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Russia’s Relationship With Trump Keeps Getting Cozier

Russia’s Relationship With Trump Keeps Getting Cozier: Drew Angerer / Getty

Drew Angerer / Getty

Since I didn’t have anything better to do (and since it was Kirk Douglas’s 100th birthday, for-yeesh-sake), I killed a couple of hours last Friday night watching Seven Days in May, the entertaining 1962 political thriller that stars Douglas as an upright Marine colonel foiling a coup led by his charismatic Pentagon boss, Burt Lancaster. Little did I know that the next morning, I’d wake to what felt—at least briefly—like Nine Days in December.

With Donald Trump’s certification by the Electoral College as our 45th POTUS looming, getting on with one’s Christmas shopping couldn’t hold a candle to the Washington Post’s scoop that Russia hadn’t just done its best to fubar the 2016 presidential election—which we sort of knew already—but that it did so with the specific intention of getting Trump into the White House, by hook or by crook. So concluded the CIA, according to the Post’s unnamed sources, who cited a secret intelligence assessment, the details of which haven’t gone public yet and which may never go public.

Concurrently, The New York Times reported Trump’s likely pick for Secretary of State to be Exxon chief Rex Tillerson, who’s so chummy with Vladimir Putin he was once awarded Russia’s “Order of Friendship.” Unless he was on his high-school track team or something, Tillerson is the recipient of zero American medals for anything whatsoever. But what the hell—you can’t have everything. Offsetting that, Tillerson’s second in command at the State Department will apparently be rabid Russia-phobe John Bolton, which may just be the latest example of Trump’s weird ability to turn utter ideological incoherence to his advantage.

Trump also has a way of being most astounding when he’s at his most predictable. In this case, that means scornfully rejecting the CIA’s conclusion about Russian involvement as Democratic partisanship, an interesting aspersion to cast on an agency he’ll soon have to depend on for instruction as to how the world works in emergencies, Russia included. Even so, nothing suggests he had actually read or familiarized himself with the CIA assessment before he dismissed it, despite having access to its contents, unlike the rest of us. That’s because he claims he doesn’t need daily intelligence briefings because he’s already soooo smart. More likely, it’s because he has the attention span of a firefly, but so what? Staying up to speed on the tedious stuff is the kind of scut-work Mike Pence was hired to take care of.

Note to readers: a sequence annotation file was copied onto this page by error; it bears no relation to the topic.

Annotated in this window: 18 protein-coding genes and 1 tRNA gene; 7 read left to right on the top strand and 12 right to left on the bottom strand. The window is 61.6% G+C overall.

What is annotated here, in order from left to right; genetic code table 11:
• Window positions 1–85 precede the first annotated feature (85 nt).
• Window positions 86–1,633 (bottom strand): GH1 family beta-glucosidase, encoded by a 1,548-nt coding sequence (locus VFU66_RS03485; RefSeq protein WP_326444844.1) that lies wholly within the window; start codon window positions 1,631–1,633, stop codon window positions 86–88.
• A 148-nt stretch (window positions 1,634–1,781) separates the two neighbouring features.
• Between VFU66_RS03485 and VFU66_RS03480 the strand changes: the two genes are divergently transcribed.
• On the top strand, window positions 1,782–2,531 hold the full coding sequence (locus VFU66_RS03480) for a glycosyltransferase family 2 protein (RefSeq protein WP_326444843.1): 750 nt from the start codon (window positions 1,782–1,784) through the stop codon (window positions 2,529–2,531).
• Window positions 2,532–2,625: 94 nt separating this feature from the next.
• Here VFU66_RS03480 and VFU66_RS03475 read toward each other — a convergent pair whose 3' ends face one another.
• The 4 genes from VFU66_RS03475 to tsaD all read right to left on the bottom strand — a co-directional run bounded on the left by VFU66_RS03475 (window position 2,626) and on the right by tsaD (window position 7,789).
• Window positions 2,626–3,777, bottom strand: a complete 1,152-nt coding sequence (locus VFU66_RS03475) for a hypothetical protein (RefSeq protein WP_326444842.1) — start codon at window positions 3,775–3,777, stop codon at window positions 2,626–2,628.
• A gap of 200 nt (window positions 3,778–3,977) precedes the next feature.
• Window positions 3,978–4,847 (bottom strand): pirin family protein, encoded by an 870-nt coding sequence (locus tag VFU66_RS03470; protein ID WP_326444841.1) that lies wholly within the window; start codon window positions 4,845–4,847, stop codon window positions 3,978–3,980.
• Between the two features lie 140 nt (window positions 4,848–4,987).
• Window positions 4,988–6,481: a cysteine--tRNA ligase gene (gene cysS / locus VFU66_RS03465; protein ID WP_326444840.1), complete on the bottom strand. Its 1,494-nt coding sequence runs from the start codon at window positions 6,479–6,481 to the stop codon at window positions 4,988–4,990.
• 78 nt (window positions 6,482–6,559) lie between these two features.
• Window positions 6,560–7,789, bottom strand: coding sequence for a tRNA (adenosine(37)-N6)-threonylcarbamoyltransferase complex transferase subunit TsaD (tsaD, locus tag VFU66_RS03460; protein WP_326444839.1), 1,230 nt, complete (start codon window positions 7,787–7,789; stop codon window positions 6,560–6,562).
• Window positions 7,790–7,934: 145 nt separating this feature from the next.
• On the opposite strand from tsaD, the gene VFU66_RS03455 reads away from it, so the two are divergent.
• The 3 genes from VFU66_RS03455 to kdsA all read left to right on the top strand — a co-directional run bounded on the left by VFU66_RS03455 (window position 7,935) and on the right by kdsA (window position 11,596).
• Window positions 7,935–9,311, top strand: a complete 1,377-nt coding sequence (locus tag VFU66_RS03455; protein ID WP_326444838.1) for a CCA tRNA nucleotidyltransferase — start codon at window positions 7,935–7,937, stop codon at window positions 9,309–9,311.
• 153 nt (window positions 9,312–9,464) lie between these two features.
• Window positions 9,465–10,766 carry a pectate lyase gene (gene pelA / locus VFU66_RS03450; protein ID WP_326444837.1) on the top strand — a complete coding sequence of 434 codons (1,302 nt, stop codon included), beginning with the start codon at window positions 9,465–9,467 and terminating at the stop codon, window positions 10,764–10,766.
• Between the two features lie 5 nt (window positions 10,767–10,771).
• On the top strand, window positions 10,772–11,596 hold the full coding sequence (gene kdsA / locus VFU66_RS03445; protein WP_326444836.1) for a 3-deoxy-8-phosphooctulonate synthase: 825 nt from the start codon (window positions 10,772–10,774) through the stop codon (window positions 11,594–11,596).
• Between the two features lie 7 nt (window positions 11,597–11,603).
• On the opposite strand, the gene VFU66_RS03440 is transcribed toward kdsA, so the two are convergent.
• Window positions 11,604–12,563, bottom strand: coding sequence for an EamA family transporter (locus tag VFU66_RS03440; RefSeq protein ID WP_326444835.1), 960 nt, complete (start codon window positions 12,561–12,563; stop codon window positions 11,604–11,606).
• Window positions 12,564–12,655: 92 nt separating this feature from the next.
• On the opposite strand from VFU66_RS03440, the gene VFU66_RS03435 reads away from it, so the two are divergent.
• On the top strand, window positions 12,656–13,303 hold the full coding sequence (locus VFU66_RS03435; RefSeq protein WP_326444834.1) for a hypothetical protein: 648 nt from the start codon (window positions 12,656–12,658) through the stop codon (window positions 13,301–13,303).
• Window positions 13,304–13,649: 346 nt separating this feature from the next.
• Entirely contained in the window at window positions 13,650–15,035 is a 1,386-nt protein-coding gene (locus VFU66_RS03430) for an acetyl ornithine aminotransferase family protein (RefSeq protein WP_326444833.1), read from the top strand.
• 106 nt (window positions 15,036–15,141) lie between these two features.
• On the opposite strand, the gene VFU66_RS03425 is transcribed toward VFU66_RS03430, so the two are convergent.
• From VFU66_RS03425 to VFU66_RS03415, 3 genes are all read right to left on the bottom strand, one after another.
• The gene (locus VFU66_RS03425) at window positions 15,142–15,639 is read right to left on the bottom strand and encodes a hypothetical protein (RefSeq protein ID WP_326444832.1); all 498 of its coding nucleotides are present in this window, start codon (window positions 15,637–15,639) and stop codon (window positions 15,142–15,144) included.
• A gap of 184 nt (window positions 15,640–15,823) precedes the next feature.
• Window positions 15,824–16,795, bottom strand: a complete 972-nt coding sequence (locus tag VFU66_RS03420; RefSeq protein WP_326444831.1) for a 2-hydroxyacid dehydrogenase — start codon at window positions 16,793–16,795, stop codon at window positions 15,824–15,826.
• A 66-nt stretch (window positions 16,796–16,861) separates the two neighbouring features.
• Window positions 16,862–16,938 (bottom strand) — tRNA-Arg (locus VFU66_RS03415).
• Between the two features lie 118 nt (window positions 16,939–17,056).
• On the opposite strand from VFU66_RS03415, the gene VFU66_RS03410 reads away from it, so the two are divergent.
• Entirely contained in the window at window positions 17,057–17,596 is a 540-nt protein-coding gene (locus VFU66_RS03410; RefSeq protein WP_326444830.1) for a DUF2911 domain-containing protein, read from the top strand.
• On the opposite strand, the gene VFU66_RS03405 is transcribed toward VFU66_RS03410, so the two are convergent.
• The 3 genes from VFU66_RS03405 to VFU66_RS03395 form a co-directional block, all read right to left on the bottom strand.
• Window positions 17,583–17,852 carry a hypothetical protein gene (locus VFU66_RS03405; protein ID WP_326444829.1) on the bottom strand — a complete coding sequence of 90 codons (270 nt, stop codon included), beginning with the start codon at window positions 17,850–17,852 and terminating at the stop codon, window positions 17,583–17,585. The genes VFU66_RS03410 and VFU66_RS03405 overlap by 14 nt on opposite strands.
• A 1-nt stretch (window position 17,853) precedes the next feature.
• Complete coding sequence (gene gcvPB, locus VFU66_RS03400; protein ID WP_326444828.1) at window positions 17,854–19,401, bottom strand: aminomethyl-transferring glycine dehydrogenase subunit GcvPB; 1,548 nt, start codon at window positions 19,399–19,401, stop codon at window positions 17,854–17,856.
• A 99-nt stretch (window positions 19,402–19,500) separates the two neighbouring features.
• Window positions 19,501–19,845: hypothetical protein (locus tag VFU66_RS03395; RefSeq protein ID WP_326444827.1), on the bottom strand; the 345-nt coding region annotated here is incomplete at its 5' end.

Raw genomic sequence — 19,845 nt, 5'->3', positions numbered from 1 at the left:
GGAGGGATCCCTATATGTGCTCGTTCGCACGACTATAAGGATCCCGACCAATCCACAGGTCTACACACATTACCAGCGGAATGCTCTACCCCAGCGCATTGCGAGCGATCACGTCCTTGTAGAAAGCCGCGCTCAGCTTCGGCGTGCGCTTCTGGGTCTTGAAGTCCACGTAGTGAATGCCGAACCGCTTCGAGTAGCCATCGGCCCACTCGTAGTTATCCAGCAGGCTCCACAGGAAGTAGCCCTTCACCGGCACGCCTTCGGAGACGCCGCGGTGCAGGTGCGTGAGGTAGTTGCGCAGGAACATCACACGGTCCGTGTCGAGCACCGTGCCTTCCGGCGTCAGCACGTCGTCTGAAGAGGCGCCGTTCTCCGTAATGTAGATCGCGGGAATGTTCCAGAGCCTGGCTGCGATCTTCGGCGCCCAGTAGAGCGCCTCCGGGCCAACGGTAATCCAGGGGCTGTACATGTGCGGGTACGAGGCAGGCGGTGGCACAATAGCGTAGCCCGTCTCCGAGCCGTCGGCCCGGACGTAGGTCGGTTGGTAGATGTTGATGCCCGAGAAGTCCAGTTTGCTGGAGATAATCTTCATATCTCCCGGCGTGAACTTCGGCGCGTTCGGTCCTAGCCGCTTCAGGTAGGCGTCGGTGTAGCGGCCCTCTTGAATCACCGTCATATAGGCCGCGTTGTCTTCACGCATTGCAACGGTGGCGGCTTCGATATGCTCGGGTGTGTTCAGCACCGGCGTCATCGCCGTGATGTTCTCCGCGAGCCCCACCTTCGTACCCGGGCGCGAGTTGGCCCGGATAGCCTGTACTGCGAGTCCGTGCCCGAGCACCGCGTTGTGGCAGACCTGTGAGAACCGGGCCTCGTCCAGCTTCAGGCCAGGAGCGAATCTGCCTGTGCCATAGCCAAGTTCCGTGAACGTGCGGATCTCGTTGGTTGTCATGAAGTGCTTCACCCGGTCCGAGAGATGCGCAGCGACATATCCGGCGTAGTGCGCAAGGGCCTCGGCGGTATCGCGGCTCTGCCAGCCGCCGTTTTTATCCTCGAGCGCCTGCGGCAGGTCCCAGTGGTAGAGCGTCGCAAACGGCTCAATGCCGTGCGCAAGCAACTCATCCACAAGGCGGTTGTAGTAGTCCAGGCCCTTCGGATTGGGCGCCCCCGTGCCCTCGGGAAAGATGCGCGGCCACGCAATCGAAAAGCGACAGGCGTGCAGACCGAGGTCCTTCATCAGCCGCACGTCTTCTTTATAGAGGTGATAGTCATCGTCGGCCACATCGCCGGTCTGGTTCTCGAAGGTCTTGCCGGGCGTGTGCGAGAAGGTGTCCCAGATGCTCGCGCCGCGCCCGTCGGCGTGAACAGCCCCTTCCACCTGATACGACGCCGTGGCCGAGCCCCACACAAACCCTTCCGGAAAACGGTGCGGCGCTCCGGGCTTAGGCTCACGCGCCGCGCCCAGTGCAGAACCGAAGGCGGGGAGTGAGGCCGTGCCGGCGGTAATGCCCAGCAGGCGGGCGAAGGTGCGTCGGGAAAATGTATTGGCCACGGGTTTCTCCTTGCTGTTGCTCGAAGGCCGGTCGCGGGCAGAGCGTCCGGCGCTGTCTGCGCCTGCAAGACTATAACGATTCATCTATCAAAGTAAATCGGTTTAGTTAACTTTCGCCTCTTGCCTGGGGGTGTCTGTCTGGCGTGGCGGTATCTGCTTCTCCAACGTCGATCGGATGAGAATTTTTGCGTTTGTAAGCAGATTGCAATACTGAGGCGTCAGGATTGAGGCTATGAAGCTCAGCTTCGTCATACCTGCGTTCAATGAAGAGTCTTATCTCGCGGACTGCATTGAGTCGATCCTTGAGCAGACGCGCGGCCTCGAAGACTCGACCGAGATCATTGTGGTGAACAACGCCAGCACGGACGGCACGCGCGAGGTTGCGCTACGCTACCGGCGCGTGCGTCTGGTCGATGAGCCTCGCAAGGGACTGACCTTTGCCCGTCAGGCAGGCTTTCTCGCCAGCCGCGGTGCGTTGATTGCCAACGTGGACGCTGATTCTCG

If you know your Cold War history, there’s a certain amount of comedy in liberals indignantly wondering how anyone could possibly question the CIA’s trustworthiness and objectivity. At the same time, it’s probably true that those operatives in Langley are less disposed toward Trump than the more conservative FBI, intensifying a clash of sensibilities (along with fights over turf) that dates back decades. But it’s a big jump to accuse the CIA of making up the idea of Putin aiding and abetting Trump, especially because everything having to do with the 2016 election shows signs that Russian interference targeted Hillary Clinton while letting her opponent off scot-free.

That includes how Russia reportedly hacked both parties’ national committees, but only released the DNC’s email cache (via Wikileaks). If Rience Priebus is frantically denying that the RNC was hacked at all—and how would he know, either way?—that could be because what he and his colleagues were saying in private about Trump back in February probably wasn’t any friendlier than the DNC’s in-house reaction to the risk of Bernie Sanders upsetting Hillary’s apple cart. But as old Watergate buffs like to put it, all that is “inoperative” now.

Should we be alarmed about any of this? Yeah. Concluding that Putin tried to swing the election Trump’s way may be legitimate, but proving his efforts did get Trump elected is obviously impossible, as writer Michael Tomasky (no right-winger) points out.

So far, the only good that’s come out of the whole kerfuffle is how a few key U.S. Senators—John McCain and Lindsey Graham on the GOP side, Chuck Schumer and Jack Reed for the Democrats—are dragging the obsolete word “bipartisan” out of mothballs and calling for an investigation of Russia’s involvement. (Even Senate Majority Leader Mitch McConnell supports a probe, though he’s probably not happy about it. He reportedly squelched a pre-election release of the CIA’s findings by threatening to denounce any such nonsense as a “partisan smear”—the same line Trump is now using.)

Of course, the Electoral College will have voted long before then. Even if we end up with irrefutable confirmation that he was Putin’s candidate from the start, President Trump will be in a position to say, “Well, what are you going to do about it now?” And it’s anyone’s guess what the answer will be.

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